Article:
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Iraq - Cradle of Civilisation

Iraq - The Birthplace of Writing

Iraq is an Arabic country in African south-west Asia, the capital of which is Baghdad. It borders on Kuwait, Saudi Arabia, Iran, Turkey, Jordan and Syria and has 58 km of coastline on the Persian Gulf.

The two rivers running through it, the Tigris and the Euphrates keep the land fairly fertile for its 36,000,000 inhabitants. approximately 7,20,000 of whom live in the capital, Baghdad, which lies roughly in the centre of the country, on the banks of the Tigris river.

This area around and between the two rivers, called Mesopotamia by the Ancient Greeks, is often called the 'Cradle of Civilisation' and the 'Birthplace of Writing'.

The modern Republic of Iraq was formed after the First World War from the break-up of the Ottoman Empire, of which it was a part. The League of Nations mandated Britain to set up some form of self-governing body, so a monarchy was established in 1921.

Iraq gained independence from Britain in 1932 and overthrew the monarchy 26 years later. The Ba'ath Party ruled the country from 1968 until the invasion in 2003, when it was removed from power.

The name Iraq has been in use for at least 1,500 years, but it may have been derived from the ancient Sumerian city name Uruk, meaning 'fertile'. The Sumerian word for city is 'ur'.

Civilisation grew in the fertile plains between the rivers, the first of which was the Sumerian. It thrived for 3,000 years starting in 4,000 BC and produced the first known examples of writing. The Sumerian civilisation was followed by the Akkadian from about 2400 BC.

The Abbasid Caliphate build Baghdad to be the capital of Iraq in the Eighth Century and it became the most important city in the Arab and Muslim world, which lasted for 500 years. In the Middle Ages the population of Baghdad peeked at an incredible 1,000,000 inhabitants and it was a centre of learning until the Mongols sacked it in the Thirteenth Century.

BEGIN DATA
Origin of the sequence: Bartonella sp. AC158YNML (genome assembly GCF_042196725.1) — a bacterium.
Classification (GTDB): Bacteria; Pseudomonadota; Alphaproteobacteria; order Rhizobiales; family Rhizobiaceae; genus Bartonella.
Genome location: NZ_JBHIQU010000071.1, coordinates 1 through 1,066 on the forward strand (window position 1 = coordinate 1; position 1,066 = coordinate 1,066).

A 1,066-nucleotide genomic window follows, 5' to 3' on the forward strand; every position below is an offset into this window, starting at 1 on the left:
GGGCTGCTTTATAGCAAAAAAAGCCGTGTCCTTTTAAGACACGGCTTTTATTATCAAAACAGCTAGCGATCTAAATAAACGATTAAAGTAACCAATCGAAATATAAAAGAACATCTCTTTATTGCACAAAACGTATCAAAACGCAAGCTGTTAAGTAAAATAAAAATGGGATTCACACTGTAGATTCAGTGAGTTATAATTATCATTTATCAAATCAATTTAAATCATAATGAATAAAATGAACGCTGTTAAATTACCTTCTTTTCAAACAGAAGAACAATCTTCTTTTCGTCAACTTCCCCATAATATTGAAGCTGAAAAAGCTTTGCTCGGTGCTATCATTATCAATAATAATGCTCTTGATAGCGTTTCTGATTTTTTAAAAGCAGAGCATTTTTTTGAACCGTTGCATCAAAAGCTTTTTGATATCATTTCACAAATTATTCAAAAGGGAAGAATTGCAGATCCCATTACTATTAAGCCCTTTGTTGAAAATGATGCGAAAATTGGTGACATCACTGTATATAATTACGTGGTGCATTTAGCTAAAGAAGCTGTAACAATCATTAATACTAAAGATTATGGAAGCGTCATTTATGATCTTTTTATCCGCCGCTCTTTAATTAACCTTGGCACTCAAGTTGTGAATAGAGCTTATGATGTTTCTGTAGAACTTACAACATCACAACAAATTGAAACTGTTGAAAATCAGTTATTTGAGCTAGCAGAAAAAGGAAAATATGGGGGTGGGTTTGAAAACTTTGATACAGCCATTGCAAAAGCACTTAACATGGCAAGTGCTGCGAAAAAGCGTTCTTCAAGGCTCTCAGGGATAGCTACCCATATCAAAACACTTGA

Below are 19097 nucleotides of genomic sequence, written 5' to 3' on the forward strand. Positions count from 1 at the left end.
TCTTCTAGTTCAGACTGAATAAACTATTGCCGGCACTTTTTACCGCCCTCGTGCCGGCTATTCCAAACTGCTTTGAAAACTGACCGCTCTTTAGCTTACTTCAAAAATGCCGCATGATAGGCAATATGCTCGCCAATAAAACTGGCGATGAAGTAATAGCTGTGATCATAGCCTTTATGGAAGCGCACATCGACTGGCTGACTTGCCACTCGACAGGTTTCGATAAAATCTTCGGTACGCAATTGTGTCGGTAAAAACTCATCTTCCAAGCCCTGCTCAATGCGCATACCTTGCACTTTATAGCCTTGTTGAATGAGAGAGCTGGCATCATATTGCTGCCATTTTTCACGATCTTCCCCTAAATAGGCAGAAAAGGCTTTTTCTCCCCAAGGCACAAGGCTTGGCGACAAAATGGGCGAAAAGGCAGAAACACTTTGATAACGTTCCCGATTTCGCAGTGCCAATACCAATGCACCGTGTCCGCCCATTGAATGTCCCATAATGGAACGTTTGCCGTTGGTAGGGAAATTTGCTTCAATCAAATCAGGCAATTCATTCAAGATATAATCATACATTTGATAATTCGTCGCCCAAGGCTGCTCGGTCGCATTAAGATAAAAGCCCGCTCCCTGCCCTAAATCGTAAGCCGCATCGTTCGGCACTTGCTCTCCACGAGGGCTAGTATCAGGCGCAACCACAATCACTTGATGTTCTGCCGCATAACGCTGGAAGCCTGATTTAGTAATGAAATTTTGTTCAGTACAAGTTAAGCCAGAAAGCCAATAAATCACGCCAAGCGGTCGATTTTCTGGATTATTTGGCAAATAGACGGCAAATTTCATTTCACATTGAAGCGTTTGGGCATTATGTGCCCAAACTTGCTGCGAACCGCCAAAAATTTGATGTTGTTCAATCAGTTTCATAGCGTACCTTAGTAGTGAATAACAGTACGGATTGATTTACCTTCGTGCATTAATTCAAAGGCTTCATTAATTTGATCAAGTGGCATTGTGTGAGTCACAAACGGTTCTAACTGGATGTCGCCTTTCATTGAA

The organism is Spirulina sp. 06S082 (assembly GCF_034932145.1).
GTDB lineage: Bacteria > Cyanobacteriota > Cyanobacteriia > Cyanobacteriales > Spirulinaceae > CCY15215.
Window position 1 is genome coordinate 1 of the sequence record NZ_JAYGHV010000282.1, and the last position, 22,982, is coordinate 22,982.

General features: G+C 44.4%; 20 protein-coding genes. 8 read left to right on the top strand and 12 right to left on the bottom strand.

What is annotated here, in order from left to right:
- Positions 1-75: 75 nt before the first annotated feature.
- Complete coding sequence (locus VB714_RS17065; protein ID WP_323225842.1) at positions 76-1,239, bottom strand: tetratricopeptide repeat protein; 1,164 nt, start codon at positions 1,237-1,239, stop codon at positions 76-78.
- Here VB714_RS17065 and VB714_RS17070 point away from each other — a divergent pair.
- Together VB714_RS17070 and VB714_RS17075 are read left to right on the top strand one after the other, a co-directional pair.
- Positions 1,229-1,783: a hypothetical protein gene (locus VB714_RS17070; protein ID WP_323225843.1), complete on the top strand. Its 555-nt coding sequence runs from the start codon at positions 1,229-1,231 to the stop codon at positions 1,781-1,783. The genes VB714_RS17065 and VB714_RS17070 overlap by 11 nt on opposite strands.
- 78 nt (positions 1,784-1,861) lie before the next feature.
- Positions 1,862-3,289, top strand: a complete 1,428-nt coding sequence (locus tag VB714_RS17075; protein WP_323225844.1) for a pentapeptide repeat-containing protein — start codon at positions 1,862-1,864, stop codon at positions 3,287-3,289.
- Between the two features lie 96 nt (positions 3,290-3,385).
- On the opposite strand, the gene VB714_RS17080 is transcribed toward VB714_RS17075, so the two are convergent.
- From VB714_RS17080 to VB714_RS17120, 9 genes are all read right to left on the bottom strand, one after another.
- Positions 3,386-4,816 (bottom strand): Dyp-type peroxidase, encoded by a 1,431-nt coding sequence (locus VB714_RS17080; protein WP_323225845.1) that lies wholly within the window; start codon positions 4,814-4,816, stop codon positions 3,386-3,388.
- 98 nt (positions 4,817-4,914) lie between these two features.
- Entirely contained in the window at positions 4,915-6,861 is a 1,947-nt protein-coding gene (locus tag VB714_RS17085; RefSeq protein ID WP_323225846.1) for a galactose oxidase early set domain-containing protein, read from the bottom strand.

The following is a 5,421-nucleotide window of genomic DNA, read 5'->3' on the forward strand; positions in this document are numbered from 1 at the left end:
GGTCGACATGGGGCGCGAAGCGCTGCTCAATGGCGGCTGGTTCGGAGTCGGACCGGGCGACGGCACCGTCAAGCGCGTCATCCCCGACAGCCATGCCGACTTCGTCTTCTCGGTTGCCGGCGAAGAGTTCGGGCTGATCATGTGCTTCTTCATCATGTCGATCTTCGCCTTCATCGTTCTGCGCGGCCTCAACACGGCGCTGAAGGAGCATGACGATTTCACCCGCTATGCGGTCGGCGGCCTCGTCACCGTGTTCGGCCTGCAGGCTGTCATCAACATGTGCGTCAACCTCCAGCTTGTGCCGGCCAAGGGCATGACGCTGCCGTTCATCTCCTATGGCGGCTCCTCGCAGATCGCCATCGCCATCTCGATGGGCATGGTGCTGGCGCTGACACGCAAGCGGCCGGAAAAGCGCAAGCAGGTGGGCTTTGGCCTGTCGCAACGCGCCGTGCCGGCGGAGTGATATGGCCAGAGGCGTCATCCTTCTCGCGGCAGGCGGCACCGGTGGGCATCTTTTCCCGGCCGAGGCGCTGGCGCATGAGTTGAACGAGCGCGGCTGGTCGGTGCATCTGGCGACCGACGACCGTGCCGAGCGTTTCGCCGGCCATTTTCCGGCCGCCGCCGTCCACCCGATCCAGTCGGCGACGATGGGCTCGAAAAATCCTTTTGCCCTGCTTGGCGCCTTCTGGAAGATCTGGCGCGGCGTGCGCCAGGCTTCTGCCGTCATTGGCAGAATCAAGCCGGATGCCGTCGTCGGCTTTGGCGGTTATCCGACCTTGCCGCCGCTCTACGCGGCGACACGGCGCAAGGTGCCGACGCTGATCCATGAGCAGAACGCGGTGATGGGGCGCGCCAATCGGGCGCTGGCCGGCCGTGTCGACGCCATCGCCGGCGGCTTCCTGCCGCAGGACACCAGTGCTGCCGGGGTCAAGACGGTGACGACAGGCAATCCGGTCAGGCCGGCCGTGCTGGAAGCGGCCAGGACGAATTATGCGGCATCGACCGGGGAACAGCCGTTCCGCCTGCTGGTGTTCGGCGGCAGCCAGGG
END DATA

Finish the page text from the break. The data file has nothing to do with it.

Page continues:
Baghdad never recovered from the ravages of the Mongol siege and its consequent destruction in which at least 200,000 people died, some say it was a million. Much of the surrounding irrigation system which had kept farmers supplied with plenty of good water for thousands of years was also destroyed and this has never been fully replaced either, which led to a massive decline in agricultural output.

Then the Black Death wiped out a third of the population in the middle of the Fourteenth Century. In 1401, a further 20,000 citizens of Baghdad were massacred by Tamerlane's soldiers. The citizens of Baghdad have long suffered at the hands of invading armies. The population of Iraq in 800 AD was 30 million but it had fallen to just 5,000,000 by the early Twentieth Century.

Most of the landmass of current-day Iraq was established during the Fourteenth and Fifteenth Centuries and solidified under Ottoman rule from 1533-1918.

Iraq's economy is heavily dominated by the oil industry which accounts for 95% of foreign earnings, although the biggest employer is the government sector, which provides work for 60% of all employed Iraqis. Women account for about 22% of the workforce.